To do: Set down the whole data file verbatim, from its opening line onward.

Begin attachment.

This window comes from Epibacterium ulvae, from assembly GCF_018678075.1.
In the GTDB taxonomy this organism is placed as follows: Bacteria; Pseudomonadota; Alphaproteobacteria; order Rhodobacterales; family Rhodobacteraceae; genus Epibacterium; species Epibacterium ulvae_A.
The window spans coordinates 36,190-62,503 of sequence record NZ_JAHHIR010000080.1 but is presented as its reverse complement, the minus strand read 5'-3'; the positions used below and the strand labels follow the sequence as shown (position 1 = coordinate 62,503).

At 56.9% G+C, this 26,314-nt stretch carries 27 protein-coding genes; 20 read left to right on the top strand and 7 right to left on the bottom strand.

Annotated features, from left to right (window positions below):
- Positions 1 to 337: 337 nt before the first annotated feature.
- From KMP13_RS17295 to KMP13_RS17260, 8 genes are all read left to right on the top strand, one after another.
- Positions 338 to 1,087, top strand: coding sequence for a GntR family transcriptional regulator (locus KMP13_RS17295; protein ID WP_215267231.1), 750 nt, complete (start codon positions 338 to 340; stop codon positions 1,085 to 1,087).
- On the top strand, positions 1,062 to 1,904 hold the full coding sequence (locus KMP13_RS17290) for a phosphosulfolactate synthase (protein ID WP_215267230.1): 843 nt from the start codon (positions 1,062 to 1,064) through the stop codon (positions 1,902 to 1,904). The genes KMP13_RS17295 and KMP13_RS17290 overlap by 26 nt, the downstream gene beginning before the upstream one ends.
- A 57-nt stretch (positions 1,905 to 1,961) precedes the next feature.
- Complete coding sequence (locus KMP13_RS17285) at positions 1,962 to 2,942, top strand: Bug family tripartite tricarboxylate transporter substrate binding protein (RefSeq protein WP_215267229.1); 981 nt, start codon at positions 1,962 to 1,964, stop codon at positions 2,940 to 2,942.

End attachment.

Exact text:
This window comes from Epibacterium ulvae, from assembly GCF_018678075.1.
In the GTDB taxonomy this organism is placed as follows: Bacteria; Pseudomonadota; Alphaproteobacteria; order Rhodobacterales; family Rhodobacteraceae; genus Epibacterium; species Epibacterium ulvae_A.
The window spans coordinates 36,190-62,503 of sequence record NZ_JAHHIR010000080.1 but is presented as its reverse complement, the minus strand read 5'-3'; the positions used below and the strand labels follow the sequence as shown (position 1 = coordinate 62,503).

At 56.9% G+C, this 26,314-nt stretch carries 27 protein-coding genes; 20 read left to right on the top strand and 7 right to left on the bottom strand.

Annotated features, from left to right (window positions below):
- Positions 1 to 337: 337 nt before the first annotated feature.
- From KMP13_RS17295 to KMP13_RS17260, 8 genes are all read left to right on the top strand, one after another.
- Positions 338 to 1,087, top strand: coding sequence for a GntR family transcriptional regulator (locus KMP13_RS17295; protein ID WP_215267231.1), 750 nt, complete (start codon positions 338 to 340; stop codon positions 1,085 to 1,087).
- On the top strand, positions 1,062 to 1,904 hold the full coding sequence (locus KMP13_RS17290) for a phosphosulfolactate synthase (protein ID WP_215267230.1): 843 nt from the start codon (positions 1,062 to 1,064) through the stop codon (positions 1,902 to 1,904). The genes KMP13_RS17295 and KMP13_RS17290 overlap by 26 nt, the downstream gene beginning before the upstream one ends.
- A 57-nt stretch (positions 1,905 to 1,961) precedes the next feature.
- Complete coding sequence (locus KMP13_RS17285) at positions 1,962 to 2,942, top strand: Bug family tripartite tricarboxylate transporter substrate binding protein (RefSeq protein WP_215267229.1); 981 nt, start codon at positions 1,962 to 1,964, stop codon at positions 2,940 to 2,942.